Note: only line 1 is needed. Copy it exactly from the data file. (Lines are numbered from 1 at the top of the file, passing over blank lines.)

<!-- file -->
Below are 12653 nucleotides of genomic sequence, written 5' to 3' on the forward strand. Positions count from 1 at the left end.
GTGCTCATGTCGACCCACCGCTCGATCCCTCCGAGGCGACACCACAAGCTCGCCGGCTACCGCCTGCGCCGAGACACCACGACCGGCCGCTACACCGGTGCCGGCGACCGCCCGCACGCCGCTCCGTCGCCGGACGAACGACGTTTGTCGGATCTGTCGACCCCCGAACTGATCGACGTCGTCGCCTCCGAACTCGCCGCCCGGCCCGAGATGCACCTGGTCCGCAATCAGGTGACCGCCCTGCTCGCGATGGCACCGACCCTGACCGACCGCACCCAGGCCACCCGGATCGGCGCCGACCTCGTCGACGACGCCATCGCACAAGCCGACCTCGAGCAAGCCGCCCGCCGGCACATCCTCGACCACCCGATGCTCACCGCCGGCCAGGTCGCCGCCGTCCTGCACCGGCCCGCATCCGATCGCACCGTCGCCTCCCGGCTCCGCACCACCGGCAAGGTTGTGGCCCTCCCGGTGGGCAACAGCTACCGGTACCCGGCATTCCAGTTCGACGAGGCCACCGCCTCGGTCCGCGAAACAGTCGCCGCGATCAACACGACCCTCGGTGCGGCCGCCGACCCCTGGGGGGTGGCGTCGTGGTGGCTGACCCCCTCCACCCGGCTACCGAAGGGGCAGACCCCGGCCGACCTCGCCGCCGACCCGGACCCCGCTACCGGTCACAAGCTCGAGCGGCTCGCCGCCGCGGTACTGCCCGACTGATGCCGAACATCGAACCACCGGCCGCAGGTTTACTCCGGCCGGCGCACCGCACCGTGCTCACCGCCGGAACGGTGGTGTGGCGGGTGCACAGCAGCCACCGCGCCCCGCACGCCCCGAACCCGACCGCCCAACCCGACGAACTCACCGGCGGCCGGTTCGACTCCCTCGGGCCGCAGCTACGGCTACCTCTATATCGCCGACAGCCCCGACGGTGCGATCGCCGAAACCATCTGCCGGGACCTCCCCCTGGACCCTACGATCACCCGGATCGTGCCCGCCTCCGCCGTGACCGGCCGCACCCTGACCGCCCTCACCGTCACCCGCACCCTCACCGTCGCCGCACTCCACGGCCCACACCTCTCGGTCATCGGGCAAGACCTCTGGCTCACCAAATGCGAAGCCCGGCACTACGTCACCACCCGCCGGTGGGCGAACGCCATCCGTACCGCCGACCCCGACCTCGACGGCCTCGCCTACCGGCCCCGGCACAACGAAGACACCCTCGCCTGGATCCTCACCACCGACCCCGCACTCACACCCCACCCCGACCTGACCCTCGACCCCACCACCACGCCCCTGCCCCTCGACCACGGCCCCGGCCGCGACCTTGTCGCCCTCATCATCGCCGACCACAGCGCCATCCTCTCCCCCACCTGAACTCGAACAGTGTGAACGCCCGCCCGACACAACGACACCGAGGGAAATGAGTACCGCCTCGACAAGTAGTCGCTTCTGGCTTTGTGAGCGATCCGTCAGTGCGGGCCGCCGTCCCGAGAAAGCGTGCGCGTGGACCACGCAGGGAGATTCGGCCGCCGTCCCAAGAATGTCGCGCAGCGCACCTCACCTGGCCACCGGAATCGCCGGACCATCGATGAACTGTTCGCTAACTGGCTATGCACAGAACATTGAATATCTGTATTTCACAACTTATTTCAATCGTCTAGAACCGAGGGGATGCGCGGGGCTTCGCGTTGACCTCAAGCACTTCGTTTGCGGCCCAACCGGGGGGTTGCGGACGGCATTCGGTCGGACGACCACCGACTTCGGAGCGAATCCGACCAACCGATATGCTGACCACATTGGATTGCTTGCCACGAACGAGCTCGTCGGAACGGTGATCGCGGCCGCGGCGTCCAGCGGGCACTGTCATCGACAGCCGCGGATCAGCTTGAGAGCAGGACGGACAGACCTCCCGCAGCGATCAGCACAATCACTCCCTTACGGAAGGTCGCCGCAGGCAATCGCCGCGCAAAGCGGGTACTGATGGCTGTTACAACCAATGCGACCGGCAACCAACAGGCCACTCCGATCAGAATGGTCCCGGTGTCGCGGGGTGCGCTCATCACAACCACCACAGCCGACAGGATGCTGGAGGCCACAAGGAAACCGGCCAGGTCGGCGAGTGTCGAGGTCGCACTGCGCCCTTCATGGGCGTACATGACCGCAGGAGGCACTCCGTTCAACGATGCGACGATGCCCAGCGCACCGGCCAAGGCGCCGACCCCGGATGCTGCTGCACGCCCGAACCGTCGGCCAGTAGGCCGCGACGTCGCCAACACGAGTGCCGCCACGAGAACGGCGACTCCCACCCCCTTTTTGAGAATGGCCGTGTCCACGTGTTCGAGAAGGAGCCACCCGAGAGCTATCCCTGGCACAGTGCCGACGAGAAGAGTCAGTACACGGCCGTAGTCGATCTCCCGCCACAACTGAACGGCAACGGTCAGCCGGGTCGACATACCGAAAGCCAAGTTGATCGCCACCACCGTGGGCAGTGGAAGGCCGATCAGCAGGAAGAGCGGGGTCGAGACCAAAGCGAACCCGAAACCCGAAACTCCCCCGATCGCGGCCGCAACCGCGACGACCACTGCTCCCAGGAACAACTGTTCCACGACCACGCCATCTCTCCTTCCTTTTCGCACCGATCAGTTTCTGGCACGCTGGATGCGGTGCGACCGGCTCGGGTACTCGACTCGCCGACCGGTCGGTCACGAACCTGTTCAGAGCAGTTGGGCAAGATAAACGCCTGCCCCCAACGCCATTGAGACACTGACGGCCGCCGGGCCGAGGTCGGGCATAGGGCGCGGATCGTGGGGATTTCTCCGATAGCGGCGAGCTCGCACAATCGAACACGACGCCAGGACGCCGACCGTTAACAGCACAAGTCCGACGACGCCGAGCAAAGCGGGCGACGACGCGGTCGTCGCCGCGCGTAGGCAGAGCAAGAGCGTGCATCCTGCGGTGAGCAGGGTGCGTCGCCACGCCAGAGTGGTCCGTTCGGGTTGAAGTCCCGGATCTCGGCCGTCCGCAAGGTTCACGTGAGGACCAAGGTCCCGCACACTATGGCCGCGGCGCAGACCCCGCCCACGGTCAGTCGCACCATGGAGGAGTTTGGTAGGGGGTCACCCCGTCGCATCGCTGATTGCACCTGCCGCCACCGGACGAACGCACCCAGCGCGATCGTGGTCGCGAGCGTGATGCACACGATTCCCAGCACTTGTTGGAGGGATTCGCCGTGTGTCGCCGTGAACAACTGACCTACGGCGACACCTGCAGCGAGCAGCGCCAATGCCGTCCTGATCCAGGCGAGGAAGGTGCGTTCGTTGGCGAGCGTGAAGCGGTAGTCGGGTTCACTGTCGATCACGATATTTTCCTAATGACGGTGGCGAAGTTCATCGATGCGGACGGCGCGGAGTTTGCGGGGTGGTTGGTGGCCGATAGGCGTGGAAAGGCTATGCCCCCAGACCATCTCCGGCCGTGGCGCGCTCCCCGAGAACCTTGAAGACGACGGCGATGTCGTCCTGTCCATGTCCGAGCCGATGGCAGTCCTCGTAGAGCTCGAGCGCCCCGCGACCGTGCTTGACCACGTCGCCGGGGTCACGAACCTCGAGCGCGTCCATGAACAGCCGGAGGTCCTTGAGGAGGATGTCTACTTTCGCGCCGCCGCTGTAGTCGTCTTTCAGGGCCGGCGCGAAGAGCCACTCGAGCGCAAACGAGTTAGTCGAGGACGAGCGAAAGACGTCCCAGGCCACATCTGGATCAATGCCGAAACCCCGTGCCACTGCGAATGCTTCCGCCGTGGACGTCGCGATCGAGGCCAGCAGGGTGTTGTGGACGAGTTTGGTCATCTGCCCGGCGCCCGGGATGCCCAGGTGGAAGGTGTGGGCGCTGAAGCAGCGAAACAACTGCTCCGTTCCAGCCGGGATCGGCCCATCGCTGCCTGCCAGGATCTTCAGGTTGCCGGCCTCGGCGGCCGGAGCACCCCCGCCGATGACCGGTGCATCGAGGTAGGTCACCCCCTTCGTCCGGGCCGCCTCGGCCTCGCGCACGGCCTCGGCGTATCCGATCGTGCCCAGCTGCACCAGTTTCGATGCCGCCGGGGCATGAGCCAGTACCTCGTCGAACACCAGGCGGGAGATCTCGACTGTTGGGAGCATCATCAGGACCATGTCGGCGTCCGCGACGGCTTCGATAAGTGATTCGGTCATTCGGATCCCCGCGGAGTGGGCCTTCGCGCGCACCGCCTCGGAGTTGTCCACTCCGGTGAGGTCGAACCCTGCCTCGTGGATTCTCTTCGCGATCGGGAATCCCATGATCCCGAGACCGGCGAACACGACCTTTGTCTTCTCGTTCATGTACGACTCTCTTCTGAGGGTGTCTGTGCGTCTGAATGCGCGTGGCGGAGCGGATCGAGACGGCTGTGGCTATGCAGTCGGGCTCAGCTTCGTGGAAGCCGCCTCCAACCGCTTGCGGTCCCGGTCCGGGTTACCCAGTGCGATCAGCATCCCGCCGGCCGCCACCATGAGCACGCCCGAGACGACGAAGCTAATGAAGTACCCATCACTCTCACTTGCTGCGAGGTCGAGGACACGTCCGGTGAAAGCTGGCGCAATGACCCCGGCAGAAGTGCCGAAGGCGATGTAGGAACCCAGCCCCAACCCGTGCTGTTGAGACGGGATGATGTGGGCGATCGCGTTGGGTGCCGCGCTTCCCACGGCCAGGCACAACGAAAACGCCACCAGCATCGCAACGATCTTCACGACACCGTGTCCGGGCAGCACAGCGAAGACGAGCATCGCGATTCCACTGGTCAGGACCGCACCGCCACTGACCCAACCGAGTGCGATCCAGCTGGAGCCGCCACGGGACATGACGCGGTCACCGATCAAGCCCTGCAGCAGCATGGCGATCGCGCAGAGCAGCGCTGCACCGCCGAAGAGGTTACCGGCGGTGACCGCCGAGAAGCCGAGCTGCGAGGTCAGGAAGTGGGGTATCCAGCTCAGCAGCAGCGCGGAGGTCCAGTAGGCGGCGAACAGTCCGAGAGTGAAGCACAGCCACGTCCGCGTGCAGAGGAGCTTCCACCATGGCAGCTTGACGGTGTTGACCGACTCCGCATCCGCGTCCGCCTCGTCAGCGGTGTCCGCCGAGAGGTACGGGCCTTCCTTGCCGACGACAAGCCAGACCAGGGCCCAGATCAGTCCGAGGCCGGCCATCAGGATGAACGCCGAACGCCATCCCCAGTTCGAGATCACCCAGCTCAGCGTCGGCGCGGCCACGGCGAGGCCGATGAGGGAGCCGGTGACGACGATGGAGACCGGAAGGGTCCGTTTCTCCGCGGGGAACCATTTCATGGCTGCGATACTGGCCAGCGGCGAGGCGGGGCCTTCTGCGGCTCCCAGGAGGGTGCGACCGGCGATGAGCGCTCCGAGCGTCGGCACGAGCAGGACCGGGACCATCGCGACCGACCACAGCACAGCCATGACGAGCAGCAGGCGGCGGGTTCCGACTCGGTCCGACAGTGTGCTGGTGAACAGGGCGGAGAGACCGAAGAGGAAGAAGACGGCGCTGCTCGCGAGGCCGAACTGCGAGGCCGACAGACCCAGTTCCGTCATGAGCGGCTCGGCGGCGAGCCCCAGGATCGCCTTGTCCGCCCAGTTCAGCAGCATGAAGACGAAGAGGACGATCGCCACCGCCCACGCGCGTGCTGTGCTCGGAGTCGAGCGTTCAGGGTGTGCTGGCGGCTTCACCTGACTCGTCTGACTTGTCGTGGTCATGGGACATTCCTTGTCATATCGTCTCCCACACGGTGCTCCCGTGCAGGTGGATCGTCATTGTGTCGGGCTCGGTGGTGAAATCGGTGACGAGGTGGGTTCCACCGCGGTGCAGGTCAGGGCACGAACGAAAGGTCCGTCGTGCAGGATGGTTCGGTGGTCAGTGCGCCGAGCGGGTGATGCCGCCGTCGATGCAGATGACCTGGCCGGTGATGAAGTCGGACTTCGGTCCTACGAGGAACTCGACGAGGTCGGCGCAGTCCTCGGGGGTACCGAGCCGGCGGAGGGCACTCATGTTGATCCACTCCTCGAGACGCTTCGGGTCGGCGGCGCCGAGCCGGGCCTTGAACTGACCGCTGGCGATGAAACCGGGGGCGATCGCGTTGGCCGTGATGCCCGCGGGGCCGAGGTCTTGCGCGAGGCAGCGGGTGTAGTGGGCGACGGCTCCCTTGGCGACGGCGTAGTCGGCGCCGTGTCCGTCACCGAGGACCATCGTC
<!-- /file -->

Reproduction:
Below are 12653 nucleotides of genomic sequence, written 5' to 3' on the forward strand. Positions count from 1 at the left end.